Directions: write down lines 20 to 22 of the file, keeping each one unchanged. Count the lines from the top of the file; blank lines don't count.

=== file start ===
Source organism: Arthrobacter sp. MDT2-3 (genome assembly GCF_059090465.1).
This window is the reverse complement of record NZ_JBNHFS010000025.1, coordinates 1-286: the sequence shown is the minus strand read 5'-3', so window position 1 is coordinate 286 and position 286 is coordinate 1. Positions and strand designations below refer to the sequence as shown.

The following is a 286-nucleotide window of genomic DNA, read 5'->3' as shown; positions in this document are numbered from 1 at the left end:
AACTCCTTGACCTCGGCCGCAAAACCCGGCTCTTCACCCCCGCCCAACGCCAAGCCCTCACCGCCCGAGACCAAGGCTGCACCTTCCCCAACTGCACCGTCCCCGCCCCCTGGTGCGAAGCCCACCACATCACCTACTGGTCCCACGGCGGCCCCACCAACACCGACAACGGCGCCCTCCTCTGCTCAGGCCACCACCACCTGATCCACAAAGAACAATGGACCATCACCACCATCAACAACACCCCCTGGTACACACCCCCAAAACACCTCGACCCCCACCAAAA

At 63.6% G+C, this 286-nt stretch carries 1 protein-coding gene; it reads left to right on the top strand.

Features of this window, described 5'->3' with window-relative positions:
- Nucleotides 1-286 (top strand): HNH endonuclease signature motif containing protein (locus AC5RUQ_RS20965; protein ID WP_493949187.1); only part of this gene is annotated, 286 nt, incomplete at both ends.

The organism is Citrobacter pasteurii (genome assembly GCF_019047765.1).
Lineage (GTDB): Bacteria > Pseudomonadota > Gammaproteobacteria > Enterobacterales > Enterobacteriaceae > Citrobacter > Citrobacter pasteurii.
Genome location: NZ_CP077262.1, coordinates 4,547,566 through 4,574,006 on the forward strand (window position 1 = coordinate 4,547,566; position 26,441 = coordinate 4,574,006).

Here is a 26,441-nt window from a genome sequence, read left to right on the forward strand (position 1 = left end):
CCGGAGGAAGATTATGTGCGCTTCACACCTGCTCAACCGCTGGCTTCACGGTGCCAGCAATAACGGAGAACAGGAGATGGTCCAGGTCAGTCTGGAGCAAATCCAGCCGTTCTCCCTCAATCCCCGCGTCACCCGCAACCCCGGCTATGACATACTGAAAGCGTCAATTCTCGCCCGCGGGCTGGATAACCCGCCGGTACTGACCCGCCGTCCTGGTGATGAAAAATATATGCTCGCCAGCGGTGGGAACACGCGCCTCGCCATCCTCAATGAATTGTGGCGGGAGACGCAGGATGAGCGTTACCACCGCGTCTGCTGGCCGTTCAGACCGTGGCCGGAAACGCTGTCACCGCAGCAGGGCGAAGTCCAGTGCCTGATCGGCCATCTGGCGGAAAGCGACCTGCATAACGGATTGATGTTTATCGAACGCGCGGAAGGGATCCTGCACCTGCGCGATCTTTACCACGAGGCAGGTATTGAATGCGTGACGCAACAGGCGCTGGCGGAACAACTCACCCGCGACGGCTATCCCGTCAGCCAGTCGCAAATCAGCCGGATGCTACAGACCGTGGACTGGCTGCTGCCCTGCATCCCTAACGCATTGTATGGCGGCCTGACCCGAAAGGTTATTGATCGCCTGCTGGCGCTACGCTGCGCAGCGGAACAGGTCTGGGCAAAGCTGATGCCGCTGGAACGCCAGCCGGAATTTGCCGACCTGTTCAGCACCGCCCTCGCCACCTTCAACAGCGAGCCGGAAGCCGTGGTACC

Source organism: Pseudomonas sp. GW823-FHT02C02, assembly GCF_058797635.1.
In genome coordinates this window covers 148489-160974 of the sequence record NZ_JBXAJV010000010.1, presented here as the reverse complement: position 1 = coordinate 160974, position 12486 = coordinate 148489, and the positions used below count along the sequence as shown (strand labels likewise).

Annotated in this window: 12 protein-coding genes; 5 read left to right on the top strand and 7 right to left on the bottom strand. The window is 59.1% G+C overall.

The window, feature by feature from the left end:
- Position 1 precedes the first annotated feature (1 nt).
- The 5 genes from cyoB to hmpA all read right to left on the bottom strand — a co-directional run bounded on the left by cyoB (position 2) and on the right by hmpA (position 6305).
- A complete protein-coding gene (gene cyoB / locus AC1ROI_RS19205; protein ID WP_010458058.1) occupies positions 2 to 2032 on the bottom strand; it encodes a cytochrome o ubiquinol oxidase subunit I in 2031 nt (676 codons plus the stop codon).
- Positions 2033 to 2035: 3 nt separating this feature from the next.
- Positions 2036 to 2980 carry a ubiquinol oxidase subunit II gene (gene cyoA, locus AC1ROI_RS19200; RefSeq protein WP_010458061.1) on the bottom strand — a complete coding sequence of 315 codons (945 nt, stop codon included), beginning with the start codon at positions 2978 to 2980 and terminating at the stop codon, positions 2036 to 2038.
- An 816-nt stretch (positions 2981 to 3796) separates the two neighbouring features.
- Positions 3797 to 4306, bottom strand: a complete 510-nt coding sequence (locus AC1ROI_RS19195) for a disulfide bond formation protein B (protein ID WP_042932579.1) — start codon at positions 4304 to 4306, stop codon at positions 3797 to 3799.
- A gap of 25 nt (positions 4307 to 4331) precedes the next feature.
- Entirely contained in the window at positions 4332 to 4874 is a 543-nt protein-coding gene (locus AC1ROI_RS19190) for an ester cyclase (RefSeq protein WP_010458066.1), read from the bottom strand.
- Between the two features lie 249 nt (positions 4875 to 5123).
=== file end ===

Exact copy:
- Positions 2033 to 2035: 3 nt separating this feature from the next.
- Positions 2036 to 2980 carry a ubiquinol oxidase subunit II gene (gene cyoA, locus AC1ROI_RS19200; RefSeq protein WP_010458061.1) on the bottom strand — a complete coding sequence of 315 codons (945 nt, stop codon included), beginning with the start codon at positions 2978 to 2980 and terminating at the stop codon, positions 2036 to 2038.
- An 816-nt stretch (positions 2981 to 3796) separates the two neighbouring features.